Transat Shares Should Soon Fly Higher, read the headline on our article last September. Indeed they have, moving from about the $8 range to $11.54 at Thursday’s close.
The catalyst has been several suitors seeking to acquire this enterprise, with Air Canada the leading option with a bid valued at $13 a share. The two companies are now in 30 days of exclusive talks. We both feel that a takeover will happen, and being shareholders our primary question is, at what price?
One key to a deal with Air Canada is that Transat AT Inc. can leave the head office in Quebec, as is Air Canada’s, which would help to satiate the desires of the provincial government. No question, though, Ottawa’s lords of competition will be looking at this one closely, concerned that it will leave too much flight power in the hands of one operator. That would put upward pressure on prices, another knock to the pocketbooks of Canadian consumers.
Perhaps a takeover by another party based in Quebec may be more palatable to the powers that be. There appears to be a number with an interest and the potential wherewithal to do a deal. Two major factors that make swallowing Transat even more attractive is that unlike virtually every other airline, Transat has no debt. That makes it an anomaly. In addition, there is about $620-million in cash in the corporate coffers. Given that the current price to do a deal is $525-million, the knight in shining armour could potentially do the deal with the airline’s own cash so to speak, albeit that money is there because of customers’ deposits. Still, so much cash could open the takeover option to more groups, a possibility that could increase the bid.
While Transat lost about $50-million last quarter and the bottom-line dances between red and black ink, with losses in four of the past 10 years, the macro environment for this industry shines. With the global population growing and becoming more affluent, there will be additional demand to fly. Also, because of our large immigrant population, many people will want to regularly return to their homelands, or have relatives and friends visit here, boosting the number of bums in the seats. This was also part of our logic after 9/11 when airline stocks were hammered. At that juncture, we nabbed KLM at US$9.36 and took a fair bit of criticism for doing so, as aviation was toxic at the time. It was sold in 2005 at US$30.99, after the merger with Air France. Criticize away.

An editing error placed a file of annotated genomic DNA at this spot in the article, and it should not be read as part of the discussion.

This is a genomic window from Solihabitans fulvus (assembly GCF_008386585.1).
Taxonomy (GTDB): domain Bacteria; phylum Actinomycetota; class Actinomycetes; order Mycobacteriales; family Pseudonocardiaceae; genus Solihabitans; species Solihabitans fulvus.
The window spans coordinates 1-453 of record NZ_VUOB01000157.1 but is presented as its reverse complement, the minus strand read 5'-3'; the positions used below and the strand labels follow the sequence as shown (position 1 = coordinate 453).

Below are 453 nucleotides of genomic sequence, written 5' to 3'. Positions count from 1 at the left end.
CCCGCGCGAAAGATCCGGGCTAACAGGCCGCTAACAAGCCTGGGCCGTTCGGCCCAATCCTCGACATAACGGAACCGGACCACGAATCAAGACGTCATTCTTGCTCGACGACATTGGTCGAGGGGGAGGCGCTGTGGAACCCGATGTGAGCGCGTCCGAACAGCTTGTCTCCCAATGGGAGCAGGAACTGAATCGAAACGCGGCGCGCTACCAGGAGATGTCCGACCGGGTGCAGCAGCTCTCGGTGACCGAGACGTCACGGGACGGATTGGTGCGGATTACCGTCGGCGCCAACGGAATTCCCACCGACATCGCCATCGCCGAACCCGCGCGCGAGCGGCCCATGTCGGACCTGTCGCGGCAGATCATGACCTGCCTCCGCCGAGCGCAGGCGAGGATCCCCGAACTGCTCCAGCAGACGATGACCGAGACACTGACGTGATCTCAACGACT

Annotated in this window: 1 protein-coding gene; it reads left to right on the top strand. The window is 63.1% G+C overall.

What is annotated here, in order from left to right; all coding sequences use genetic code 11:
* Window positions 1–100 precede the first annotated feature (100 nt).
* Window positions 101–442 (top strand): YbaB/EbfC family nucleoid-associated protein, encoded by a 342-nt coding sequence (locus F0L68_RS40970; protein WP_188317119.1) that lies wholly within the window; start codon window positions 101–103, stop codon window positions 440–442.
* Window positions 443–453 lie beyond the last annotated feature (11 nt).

One way that Transat plans to improve the bottom line is to build hotels. Doing this would allow the enterprise to vertically integrate, not only booking Air Transat flights, but taking passengers to corporate lodges, which when done efficiently is more profitable than just being an airline. This, however, is a capital-intensive project and we are skeptical about it because the process would tear through the pile of cash. Whoever does the takeover, if it is done, might put the kibosh to this blueprint. Transat has agreed to sideline this process for the moment.
It is worth noting that break-up fees are in order on both sides of the deal. If Transat marries another company, it would have to pay $15-million. With a share count of 37 million and change, that means that another offer would have to be at minimum 40 cents more per share than Air Canada’s to make it worthwhile. But if this country’s largest airline cannot get a deal done, it will pay Transat $40-million. That isn’t a bad recompense for not doing a transaction.
Our spidey sense tingles that a deal will be done with Air Canada, albeit some shedding of routes or assets will have to transpire to make regulators happy. It would not surprise to see flagship carrier put a bit more money on the table to close the agreement. If that does not work, another made-in-Quebec solution could come to the forefront, at or above the current bid. For those reasons, we will hold our shares tight to the vest and watch this competition play out. However, if we are wrong and no deal is made, the shares will almost assuredly plummet, and we’ll be left grounded.
Benj Gallander and Ben Stadelmann are co-editors of Contra the Heard Investment Letter